The art, the beauty and the work behind a graph | Articles

There are graphs and graphs and obviously Envisioning Information, which is an art. Working in the digital marketing industry makes our day full of data. Our challenge as a Digital Advertising and Digital Business Intelligence agency is to transform data into knowledge and then, being able to communicate it. That expertise becomes a competitive advantage for our clients in the way they can take the best business decisions.

A couple of months ago, I went across an interesting graph from the Corriere della Sera (15/09/2014):


It shows the evolution of the Italian debt in billion euro. The graph is pretty clean and clear. The debt is booming. But something caught my eyes.

Why this graph is so easy to understand?

  1. The line graph gives a clear understanding of the trend (even though the debt evolution is not linear throughout a year - see below point 1 What’s wrong with this graph?);
  2. Data points darker color contrast smoothly with the line;
  3. Data label are easy to read;
  4. Latest data label (2.166) bigger police size makes it stand out as where we stand now;
  5. No repetitive Y axis markups thanks to labelled data points;
  6. X axis, 2014 in bold stands out;
  7. Darker background to emphasis 2014 period.

What’s wrong with this graph?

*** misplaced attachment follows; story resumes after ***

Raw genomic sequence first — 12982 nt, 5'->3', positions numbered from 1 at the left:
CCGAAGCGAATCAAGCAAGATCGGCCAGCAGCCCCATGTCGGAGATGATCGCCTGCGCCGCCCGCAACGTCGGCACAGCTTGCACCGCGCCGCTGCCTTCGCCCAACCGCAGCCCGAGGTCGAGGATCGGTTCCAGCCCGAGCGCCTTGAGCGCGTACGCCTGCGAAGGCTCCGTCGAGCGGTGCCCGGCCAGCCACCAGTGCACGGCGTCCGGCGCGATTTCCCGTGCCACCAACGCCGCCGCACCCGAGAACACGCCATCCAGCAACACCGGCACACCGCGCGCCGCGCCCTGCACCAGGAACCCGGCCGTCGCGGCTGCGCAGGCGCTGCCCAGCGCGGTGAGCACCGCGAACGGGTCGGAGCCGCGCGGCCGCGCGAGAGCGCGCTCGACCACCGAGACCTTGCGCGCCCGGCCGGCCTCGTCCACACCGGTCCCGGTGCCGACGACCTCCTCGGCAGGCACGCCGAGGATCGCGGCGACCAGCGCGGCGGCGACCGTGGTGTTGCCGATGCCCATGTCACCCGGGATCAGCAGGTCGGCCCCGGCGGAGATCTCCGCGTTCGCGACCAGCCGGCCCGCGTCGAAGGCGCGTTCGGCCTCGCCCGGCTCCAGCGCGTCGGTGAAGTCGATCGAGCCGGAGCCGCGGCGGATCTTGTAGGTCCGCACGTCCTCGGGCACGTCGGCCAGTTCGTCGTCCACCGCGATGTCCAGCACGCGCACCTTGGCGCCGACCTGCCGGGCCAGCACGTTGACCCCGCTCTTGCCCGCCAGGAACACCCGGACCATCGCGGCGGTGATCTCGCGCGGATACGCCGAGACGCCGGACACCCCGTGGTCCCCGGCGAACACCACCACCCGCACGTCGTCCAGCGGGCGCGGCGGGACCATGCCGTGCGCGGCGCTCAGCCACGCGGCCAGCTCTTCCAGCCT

1. A bar chart would have been more accurate (as the debt evolution is not linear throughout the year) but the thin lines between the data points and the year on the X axis is an interesting trade-off.
  2. The scale of the Y axis seems the exaggerate the evolution of the debt. Indeed, between 2008 and 2013, the debt increased by 23,82%. Looking at the graph, on the Y axis, it starts slightly below the first data point (1.671). It gives the idea that the debt grew by 5-6 times till 2013!
  3. Another point, is how we switch from a yearly scale (2008 - 2013) to a monthly scale. It creates two biais. The first bias comes from the Y axis. The debt evolution is overstate. The growth between 2013 and May 2014 is about 4,69% while visually it seems much more. The second bias comes from the X axis. It gives a feeling of an infinite growing debt in 2014 because the months are considered like the years on the X axis.

Data Visualization matters

As you can now see much work is, and should be, put behind a simple graph. Spotting the beauty, the effectiveness and the intelligence is nowadays required for anyone working in our industry. Otherwise you might miss the quality of the work, its beauty and, above all, you might be fooled and miss the story behind the data. That is why we use to say “data makes better opinions”!

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